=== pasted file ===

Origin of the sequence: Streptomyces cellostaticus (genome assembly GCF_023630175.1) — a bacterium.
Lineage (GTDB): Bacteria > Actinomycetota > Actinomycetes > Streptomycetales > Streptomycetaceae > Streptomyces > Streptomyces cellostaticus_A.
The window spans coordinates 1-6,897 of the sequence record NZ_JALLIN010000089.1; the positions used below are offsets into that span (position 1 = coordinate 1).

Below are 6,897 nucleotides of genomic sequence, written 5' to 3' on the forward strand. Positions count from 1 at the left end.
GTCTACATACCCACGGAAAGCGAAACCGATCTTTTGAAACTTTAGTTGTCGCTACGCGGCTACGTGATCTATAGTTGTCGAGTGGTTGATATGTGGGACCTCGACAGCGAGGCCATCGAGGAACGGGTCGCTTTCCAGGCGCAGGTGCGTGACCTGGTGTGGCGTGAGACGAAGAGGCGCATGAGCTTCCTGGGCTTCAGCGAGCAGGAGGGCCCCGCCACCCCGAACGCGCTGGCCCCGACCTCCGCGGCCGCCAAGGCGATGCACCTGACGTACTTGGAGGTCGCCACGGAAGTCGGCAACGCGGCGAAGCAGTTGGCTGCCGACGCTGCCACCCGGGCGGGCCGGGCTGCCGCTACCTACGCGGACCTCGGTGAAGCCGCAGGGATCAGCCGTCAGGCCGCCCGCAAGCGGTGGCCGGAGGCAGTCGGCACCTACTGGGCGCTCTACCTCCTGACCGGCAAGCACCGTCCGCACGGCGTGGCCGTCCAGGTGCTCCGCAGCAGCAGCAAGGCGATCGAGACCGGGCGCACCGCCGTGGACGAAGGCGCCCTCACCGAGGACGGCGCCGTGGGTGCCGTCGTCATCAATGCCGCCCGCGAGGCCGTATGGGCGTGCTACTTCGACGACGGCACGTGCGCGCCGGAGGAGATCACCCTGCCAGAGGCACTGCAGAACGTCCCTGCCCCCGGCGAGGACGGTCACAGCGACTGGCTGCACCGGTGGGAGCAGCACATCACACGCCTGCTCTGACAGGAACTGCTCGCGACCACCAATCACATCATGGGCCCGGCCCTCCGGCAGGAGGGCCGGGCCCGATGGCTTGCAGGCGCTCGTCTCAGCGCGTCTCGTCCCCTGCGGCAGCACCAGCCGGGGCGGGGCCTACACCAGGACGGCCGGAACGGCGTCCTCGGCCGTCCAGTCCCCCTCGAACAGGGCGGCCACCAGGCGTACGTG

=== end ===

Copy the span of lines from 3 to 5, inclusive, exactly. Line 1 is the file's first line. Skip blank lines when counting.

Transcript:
The window spans coordinates 1-6,897 of the sequence record NZ_JALLIN010000089.1; the positions used below are offsets into that span (position 1 = coordinate 1).

Below are 6,897 nucleotides of genomic sequence, written 5' to 3' on the forward strand. Positions count from 1 at the left end.
GTCTACATACCCACGGAAAGCGAAACCGATCTTTTGAAACTTTAGTTGTCGCTACGCGGCTACGTGATCTATAGTTGTCGAGTGGTTGATATGTGGGACCTCGACAGCGAGGCCATCGAGGAACGGGTCGCTTTCCAGGCGCAGGTGCGTGACCTGGTGTGGCGTGAGACGAAGAGGCGCATGAGCTTCCTGGGCTTCAGCGAGCAGGAGGGCCCCGCCACCCCGAACGCGCTGGCCCCGACCTCCGCGGCCGCCAAGGCGATGCACCTGACGTACTTGGAGGTCGCCACGGAAGTCGGCAACGCGGCGAAGCAGTTGGCTGCCGACGCTGCCACCCGGGCGGGCCGGGCTGCCGCTACCTACGCGGACCTCGGTGAAGCCGCAGGGATCAGCCGTCAGGCCGCCCGCAAGCGGTGGCCGGAGGCAGTCGGCACCTACTGGGCGCTCTACCTCCTGACCGGCAAGCACCGTCCGCACGGCGTGGCCGTCCAGGTGCTCCGCAGCAGCAGCAAGGCGATCGAGACCGGGCGCACCGCCGTGGACGAAGGCGCCCTCACCGAGGACGGCGCCGTGGGTGCCGTCGTCATCAATGCCGCCCGCGAGGCCGTATGGGCGTGCTACTTCGACGACGGCACGTGCGCGCCGGAGGAGATCACCCTGCCAGAGGCACTGCAGAACGTCCCTGCCCCCGGCGAGGACGGTCACAGCGACTGGCTGCACCGGTGGGAGCAGCACATCACACGCCTGCTCTGACAGGAACTGCTCGCGACCACCAATCACATCATGGGCCCGGCCCTCCGGCAGGAGGGCCGGGCCCGATGGCTTGCAGGCGCTCGTCTCAGCGCGTCTCGTCCCCTGCGGCAGCACCAGCCGGGGCGGGGCCTACACCAGGACGGCCGGAACGGCGTCCTCGGCCGTCCAGTCCCCCTCGAACAGGGCGGCCACCAGGCGTACGTG